Patients with schizophrenia are deeply affected by the positive symptoms, negative symptoms and cognitive impairment. A generalized cognitive deficit could be frequently observed and traced back to early stage of the disease. Currently medication intervention significantly improves positive symptoms through dopamine receptor modification, leaving alone the negative symptoms and cognitive impairment. Besides dopamine dysregulation, more and more attention had been paid to the association of N-methyl-D-aspartate (NMDA) type glutamate receptor and schizophrenia, focusing on the neurobiological and cognitive biomarkers change. Memantine, an uncompetitive antagonist of NMDA type glutamate receptor approved as cognitive enhancer for Alzheimer's disease, is a potential candidate for preventing cognitive decline of schizophrenia. Previous randomized clinical trials failed to demonstrate its efficacy on chronic schizophrenic patients and it might be related to the chronic and irreversible disease process. There is also study supporting that memantine induces change in mismatch negativity (MMN) in frontal cortex of healthy subjects. This study will compare the MMN change of healthy subjects and the population of early schizophrenia, who has persistent neurobiological, cognitive biomarkers or negative symptoms despite subsided positive symptoms. Both male and female aged 20-45 years old outpatients with a length of illness for less than 5 years since first diagnosed as schizophrenia, currently receiving treatment by atypical antipsychotics in a relatively stable condition will be recruited. Healthy subjects will be recruited comparing their age and sex. We plan to recruit 10 subjects for both patient and healthy subjects with a total of 20 participants. All participants will receive general clinical, cognitive and event-related potential (ERP) evaluation as baseline before taking medication. Twenty mg of memantine will be given 4 hours before ERP retest. The analyses will be performed based on the change of ERP using paired-t sample test. Baseline clinical and cognitive symptoms will be analyzed as possible confounders.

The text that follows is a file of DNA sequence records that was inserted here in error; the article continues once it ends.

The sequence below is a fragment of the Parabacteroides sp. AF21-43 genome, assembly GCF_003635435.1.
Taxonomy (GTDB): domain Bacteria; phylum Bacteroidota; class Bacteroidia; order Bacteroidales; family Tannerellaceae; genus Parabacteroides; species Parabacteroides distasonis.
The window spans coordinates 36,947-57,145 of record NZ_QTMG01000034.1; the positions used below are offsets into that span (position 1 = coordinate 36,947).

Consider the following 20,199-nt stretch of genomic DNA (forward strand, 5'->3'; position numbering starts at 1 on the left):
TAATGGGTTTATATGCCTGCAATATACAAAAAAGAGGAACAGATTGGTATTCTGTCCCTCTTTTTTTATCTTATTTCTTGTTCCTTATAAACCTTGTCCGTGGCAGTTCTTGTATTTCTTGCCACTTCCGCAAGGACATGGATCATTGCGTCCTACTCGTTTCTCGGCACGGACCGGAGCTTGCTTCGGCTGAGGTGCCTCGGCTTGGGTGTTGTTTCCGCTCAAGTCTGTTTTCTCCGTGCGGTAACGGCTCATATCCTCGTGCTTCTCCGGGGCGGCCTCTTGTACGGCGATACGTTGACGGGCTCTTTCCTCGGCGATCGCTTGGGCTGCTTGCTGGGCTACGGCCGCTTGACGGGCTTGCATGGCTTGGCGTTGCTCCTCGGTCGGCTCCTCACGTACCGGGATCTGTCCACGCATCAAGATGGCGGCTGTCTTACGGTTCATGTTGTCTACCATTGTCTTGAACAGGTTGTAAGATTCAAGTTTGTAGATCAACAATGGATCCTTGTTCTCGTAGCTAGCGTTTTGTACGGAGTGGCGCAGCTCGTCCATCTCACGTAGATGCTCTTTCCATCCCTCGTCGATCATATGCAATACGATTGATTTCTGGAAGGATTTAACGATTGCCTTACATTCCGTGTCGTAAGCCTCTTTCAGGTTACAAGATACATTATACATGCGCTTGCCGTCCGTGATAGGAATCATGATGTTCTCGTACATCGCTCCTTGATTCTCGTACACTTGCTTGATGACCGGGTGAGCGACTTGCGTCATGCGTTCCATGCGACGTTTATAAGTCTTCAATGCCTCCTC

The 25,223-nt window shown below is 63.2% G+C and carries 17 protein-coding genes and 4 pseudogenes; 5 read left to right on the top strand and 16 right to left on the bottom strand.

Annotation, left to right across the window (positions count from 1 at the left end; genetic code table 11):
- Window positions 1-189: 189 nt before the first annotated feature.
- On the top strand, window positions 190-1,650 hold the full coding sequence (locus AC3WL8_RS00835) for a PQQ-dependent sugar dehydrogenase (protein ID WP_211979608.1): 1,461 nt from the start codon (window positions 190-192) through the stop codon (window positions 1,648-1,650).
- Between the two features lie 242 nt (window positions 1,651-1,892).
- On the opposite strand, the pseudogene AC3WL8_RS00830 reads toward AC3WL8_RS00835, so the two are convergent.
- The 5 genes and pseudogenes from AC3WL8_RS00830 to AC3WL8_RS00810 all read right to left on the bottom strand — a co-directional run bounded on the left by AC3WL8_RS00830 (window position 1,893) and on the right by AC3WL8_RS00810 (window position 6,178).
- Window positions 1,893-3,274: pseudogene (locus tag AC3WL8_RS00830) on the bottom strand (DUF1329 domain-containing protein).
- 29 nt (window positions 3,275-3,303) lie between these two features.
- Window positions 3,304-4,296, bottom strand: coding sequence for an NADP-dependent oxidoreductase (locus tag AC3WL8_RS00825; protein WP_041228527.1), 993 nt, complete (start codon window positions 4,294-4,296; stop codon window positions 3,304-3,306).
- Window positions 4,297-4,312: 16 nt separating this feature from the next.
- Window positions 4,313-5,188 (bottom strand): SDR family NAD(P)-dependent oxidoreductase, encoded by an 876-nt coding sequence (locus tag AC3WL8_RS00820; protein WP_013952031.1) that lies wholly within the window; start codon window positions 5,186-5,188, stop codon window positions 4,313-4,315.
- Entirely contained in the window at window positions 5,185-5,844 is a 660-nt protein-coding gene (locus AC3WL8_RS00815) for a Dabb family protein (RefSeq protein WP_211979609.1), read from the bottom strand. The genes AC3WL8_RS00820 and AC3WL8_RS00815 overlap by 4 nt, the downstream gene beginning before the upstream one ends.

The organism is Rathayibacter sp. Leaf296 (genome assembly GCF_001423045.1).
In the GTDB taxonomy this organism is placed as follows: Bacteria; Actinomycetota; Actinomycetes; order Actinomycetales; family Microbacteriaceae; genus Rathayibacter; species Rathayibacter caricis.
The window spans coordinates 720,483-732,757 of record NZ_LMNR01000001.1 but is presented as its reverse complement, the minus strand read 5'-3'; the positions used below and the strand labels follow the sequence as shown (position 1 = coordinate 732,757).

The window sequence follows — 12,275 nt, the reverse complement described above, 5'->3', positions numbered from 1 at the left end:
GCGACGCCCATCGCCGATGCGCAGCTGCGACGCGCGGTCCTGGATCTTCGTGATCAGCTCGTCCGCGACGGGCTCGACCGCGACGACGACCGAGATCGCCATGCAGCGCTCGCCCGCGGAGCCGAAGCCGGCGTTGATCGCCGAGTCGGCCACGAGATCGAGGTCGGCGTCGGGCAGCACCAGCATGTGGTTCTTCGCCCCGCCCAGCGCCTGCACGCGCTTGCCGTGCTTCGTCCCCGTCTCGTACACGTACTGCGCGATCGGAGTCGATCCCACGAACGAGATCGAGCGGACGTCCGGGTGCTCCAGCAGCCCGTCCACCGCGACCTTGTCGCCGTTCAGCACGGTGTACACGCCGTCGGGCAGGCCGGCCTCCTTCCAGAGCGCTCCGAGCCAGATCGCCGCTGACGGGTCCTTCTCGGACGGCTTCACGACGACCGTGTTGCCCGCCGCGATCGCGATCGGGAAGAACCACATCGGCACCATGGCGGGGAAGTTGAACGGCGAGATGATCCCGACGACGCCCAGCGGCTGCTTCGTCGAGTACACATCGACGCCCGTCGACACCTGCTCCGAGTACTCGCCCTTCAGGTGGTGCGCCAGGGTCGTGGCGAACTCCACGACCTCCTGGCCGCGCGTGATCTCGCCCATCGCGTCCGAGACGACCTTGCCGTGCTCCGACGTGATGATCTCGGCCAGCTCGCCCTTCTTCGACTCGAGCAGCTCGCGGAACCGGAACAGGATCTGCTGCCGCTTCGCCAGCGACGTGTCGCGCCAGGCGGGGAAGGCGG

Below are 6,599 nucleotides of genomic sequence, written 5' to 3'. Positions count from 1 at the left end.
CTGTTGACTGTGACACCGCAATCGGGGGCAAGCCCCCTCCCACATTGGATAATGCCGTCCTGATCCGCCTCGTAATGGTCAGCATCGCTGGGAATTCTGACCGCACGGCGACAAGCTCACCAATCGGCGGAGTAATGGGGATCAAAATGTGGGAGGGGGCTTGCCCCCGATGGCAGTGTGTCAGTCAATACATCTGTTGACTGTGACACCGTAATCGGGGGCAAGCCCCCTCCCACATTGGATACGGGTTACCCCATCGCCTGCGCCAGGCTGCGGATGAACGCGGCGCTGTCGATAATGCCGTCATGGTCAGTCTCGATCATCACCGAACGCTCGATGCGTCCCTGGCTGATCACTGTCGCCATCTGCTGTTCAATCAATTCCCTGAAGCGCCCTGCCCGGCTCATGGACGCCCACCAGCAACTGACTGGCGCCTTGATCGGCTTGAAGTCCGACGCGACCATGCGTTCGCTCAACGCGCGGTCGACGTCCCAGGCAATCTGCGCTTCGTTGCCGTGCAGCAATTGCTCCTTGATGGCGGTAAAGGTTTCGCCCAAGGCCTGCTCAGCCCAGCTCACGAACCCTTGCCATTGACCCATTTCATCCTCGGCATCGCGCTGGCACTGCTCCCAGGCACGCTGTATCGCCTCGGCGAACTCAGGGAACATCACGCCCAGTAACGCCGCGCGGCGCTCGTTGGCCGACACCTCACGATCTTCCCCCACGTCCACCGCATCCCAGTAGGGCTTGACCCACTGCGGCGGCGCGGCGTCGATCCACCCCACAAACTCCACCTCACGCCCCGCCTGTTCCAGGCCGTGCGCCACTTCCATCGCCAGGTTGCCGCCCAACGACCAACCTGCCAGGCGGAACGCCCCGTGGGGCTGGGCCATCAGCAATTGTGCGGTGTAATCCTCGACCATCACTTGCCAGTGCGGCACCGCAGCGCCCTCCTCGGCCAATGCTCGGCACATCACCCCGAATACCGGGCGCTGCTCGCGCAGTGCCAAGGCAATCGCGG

Condition or disease Intervention/treatment Phase